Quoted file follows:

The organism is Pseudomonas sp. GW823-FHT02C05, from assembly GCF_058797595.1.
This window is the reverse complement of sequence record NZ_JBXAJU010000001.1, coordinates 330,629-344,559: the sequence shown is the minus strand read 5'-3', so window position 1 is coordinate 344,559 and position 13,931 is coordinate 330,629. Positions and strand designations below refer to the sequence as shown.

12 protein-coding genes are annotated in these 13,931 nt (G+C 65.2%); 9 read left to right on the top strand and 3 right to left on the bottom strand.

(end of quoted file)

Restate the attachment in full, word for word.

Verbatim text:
The organism is Pseudomonas sp. GW823-FHT02C05, from assembly GCF_058797595.1.
This window is the reverse complement of sequence record NZ_JBXAJU010000001.1, coordinates 330,629-344,559: the sequence shown is the minus strand read 5'-3', so window position 1 is coordinate 344,559 and position 13,931 is coordinate 330,629. Positions and strand designations below refer to the sequence as shown.

12 protein-coding genes are annotated in these 13,931 nt (G+C 65.2%); 9 read left to right on the top strand and 3 right to left on the bottom strand.